Some days, I look at the world with hope and pride at the progress we've made. Other days, especially today, I am frustrated with the slow pace of that progress. I never stop hoping that we humans will be better than our history, but some days it's harder to hope.
There are always new forms of injustice to fight against. My emotional reaction against some things is deep and visceral.
Hypocrisy in all its forms.
And I am always disappointed when people whom I respect deeply do things that leave humanity poorer.
I wrote a few days ago about Taylor Ellis, a junior at Sheridan High School, my alma mater, the place where my parents still live and the place I will consider my home forever. I am a committed member of the Sheridan diaspora, but that little town is close to my heart. Taylor Ellis has been in the news because a member of the high school yearbook staff wrote an article about Taylor's experience as an openly gay teenager at a small-town high school, and because the principal, now backed by the district superintendent, has ordered that profile--and, so as not to seem other than even-handed, several profiles of other students--stricken from the yearbook.
I received a first-rate education at Sheridan, an education that prepared me well for university studies and law school. At Sheridan, I learned the craft of writing, something I now do for a major part of my living. The education I received was better than the reputation of the town and school might indicate.
High school is about more than academics or job training. At high school, we develop our younger selves into the adults we will be; we form alliances and friendships that define our whole lives; we discover what we are to become.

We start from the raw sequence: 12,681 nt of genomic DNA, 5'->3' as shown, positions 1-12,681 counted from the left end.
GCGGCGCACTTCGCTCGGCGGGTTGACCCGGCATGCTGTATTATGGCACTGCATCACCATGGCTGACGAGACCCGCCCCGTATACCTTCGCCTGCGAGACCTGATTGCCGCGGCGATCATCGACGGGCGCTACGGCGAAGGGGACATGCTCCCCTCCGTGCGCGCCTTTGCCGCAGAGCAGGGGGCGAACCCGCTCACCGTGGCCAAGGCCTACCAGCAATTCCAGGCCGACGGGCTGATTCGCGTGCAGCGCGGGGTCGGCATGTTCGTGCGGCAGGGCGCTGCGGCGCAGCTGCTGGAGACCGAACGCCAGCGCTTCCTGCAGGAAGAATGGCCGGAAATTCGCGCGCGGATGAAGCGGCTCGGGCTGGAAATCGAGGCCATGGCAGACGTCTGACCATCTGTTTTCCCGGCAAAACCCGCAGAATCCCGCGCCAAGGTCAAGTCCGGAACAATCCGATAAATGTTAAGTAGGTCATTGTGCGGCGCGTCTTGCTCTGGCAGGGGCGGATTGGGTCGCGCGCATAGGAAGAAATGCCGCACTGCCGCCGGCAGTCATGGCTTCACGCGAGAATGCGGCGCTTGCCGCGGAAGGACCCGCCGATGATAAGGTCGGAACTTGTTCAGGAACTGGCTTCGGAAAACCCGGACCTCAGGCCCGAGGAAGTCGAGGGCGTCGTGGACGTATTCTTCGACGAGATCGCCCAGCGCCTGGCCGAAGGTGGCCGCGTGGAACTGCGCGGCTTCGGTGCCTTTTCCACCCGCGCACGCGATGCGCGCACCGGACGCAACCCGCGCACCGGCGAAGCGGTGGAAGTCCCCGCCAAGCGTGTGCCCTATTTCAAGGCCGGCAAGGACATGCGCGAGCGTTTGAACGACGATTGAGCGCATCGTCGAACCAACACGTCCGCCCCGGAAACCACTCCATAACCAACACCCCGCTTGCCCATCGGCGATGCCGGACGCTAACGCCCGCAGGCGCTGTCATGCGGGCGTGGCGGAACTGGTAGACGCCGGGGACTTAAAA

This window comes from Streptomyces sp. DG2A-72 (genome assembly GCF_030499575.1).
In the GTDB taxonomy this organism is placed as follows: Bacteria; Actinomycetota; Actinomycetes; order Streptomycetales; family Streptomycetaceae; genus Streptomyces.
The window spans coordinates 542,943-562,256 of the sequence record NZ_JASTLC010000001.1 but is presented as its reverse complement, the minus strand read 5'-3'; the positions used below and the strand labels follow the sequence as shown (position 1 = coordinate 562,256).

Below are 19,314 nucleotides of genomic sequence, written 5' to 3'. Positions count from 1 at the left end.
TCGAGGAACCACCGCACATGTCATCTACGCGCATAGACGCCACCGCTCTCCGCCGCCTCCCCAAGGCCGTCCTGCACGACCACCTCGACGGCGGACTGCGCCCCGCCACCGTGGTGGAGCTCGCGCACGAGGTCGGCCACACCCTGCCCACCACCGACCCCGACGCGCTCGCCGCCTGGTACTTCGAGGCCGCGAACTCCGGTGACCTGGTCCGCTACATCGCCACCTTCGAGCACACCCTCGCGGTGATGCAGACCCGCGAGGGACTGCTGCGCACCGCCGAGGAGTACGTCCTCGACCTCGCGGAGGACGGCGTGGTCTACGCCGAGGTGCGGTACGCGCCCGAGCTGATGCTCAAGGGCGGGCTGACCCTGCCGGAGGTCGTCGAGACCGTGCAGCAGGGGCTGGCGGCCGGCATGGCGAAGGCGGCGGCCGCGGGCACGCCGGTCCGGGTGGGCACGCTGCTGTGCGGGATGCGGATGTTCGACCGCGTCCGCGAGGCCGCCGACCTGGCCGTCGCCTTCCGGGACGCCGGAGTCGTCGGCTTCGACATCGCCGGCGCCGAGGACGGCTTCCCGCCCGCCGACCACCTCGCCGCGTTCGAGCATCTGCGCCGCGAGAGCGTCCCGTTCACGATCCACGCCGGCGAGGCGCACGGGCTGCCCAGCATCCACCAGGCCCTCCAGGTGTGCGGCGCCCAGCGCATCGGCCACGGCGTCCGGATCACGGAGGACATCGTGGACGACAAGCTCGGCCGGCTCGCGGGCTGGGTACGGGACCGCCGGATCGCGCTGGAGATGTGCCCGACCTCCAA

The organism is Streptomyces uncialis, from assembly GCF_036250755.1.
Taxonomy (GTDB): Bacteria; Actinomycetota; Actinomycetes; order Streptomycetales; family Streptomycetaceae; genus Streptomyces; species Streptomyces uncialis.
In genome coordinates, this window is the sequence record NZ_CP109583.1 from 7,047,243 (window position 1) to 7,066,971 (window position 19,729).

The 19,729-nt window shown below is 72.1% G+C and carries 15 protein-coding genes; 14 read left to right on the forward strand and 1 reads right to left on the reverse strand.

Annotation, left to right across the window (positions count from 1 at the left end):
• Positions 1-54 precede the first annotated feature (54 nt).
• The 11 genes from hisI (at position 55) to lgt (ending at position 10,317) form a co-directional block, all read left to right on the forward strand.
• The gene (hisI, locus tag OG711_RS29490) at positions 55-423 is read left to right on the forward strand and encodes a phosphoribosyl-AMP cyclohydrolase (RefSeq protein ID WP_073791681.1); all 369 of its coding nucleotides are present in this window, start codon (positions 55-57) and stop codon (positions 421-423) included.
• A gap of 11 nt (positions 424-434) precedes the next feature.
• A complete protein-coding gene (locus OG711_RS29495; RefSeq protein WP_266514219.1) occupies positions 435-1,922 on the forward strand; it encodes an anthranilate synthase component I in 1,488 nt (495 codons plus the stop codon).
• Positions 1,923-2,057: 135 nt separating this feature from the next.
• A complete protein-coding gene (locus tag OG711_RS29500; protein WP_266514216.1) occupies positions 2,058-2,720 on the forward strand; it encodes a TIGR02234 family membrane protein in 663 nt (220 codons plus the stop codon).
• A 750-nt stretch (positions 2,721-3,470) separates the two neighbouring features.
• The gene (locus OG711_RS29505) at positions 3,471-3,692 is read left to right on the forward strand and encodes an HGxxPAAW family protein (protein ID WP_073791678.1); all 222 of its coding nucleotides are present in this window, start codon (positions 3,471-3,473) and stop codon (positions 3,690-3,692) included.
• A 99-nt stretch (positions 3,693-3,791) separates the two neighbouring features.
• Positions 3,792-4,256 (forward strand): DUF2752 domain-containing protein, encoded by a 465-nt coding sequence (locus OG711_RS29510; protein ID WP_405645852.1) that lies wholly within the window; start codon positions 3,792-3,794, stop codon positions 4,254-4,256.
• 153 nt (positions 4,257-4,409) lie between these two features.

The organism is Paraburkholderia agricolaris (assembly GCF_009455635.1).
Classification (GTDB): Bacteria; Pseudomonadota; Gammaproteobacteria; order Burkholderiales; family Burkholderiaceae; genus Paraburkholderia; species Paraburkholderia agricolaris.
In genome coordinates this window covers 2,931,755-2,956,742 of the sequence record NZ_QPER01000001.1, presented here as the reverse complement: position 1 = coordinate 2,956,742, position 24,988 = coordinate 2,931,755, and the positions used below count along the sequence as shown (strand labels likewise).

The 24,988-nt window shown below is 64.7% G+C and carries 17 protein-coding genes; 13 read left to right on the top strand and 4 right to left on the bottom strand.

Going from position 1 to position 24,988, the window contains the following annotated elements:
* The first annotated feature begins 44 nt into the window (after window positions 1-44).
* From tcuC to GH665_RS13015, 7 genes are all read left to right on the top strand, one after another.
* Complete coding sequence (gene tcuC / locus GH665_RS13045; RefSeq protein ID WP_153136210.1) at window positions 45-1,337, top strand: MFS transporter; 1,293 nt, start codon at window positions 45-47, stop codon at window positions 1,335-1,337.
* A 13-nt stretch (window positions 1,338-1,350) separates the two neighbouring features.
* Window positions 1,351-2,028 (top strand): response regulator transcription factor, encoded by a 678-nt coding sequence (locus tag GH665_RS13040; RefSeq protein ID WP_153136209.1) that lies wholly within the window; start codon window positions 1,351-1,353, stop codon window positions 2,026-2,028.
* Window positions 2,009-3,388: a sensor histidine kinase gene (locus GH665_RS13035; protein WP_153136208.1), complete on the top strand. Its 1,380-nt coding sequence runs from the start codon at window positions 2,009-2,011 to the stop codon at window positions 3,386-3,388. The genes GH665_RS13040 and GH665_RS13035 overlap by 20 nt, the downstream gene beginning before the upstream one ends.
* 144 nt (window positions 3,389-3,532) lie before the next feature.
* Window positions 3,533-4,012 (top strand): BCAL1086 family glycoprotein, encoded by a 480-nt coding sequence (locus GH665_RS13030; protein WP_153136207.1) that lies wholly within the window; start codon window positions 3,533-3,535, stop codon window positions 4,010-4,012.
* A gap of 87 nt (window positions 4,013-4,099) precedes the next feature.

If you examine the Latin roots, you'll find that to educate means to draw out. Our education draws us, to borrow and somewhat mangle Plato's metaphor, out of a cave of shadows and into the sun. That metaphor is cleverly hidden in the words of the Sheridan High School alma mater, which I still know by heart, twenty years on:
May students ever come to theeI don't know Taylor Ellis. I suspect based upon this incident that he is in many ways a very ordinary person, in the sense that he lives his life, works hard, tries to do good and right things, and sometimes falls short of his promise. In other words, he's just a person. But I also know, based on this incident, that he is very much an extraordinary and courageous person. These qualities are more common than you might think. But it takes courage to reveal your innermost secret, no matter how much a part, or the heart, of you it might be. Taylor has set an example for all of us, and his is a story that deserves to be told, and respected, and commemorated.
In search of truth and light
And justice reign o'er thy domain
For years to prove thy might
Today, Dr. Brenda Haynes, the superintendent of the Sheridan School District, issued a terse, almost defiant statement about this incident, which I will quote below:
We must make decisions that lead in the proper direction for all of our students and for our community. We must not make decisions based on demands by any special interest group. The seven profiles will not be published in the yearbook.I have great respect for Dr. Haynes, whom I have known for almost 25 years. She is a capable administrator, a committed educator, and a genuinely nice person who cares deeply about the students she serves.
We have reviewed state law, court cases, and our own policies. It is clear that the adults who have the responsibility for the operation of the District have the obligation to make decisions which are consistent with the mission of our school. We have done so.